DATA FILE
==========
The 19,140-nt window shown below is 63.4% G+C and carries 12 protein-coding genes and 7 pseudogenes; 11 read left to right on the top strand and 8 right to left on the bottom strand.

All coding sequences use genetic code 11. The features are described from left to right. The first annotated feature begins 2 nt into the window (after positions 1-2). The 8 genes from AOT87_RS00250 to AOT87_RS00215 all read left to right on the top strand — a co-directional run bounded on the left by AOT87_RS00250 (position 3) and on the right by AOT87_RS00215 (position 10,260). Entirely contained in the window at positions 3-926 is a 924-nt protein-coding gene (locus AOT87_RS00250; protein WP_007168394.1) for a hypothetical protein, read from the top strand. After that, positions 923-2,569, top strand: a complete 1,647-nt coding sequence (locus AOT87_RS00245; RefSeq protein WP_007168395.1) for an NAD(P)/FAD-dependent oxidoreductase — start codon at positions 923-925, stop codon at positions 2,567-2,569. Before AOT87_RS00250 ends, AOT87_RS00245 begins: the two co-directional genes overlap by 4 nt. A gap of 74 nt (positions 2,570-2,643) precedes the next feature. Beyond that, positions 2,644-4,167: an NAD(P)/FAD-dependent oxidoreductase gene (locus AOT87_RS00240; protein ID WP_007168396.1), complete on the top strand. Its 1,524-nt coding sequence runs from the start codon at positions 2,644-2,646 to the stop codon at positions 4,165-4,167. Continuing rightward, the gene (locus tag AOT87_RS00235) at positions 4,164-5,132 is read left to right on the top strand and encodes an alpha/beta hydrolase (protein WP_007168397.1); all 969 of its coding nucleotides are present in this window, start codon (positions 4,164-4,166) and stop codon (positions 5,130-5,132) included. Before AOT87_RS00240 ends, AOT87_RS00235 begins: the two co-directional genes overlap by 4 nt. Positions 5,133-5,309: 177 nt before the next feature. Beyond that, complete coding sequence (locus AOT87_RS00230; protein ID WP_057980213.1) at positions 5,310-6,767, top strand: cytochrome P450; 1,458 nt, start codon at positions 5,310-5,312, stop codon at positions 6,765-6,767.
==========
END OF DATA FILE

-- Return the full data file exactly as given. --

The 19,140-nt window shown below is 63.4% G+C and carries 12 protein-coding genes and 7 pseudogenes; 11 read left to right on the top strand and 8 right to left on the bottom strand.

All coding sequences use genetic code 11. The features are described from left to right. The first annotated feature begins 2 nt into the window (after positions 1-2). The 8 genes from AOT87_RS00250 to AOT87_RS00215 all read left to right on the top strand — a co-directional run bounded on the left by AOT87_RS00250 (position 3) and on the right by AOT87_RS00215 (position 10,260). Entirely contained in the window at positions 3-926 is a 924-nt protein-coding gene (locus AOT87_RS00250; protein WP_007168394.1) for a hypothetical protein, read from the top strand. After that, positions 923-2,569, top strand: a complete 1,647-nt coding sequence (locus AOT87_RS00245; RefSeq protein WP_007168395.1) for an NAD(P)/FAD-dependent oxidoreductase — start codon at positions 923-925, stop codon at positions 2,567-2,569. Before AOT87_RS00250 ends, AOT87_RS00245 begins: the two co-directional genes overlap by 4 nt. A gap of 74 nt (positions 2,570-2,643) precedes the next feature. Beyond that, positions 2,644-4,167: an NAD(P)/FAD-dependent oxidoreductase gene (locus AOT87_RS00240; protein ID WP_007168396.1), complete on the top strand. Its 1,524-nt coding sequence runs from the start codon at positions 2,644-2,646 to the stop codon at positions 4,165-4,167. Continuing rightward, the gene (locus tag AOT87_RS00235) at positions 4,164-5,132 is read left to right on the top strand and encodes an alpha/beta hydrolase (protein WP_007168397.1); all 969 of its coding nucleotides are present in this window, start codon (positions 4,164-4,166) and stop codon (positions 5,130-5,132) included. Before AOT87_RS00240 ends, AOT87_RS00235 begins: the two co-directional genes overlap by 4 nt. Positions 5,133-5,309: 177 nt before the next feature. Beyond that, complete coding sequence (locus AOT87_RS00230; protein ID WP_057980213.1) at positions 5,310-6,767, top strand: cytochrome P450; 1,458 nt, start codon at positions 5,310-5,312, stop codon at positions 6,765-6,767.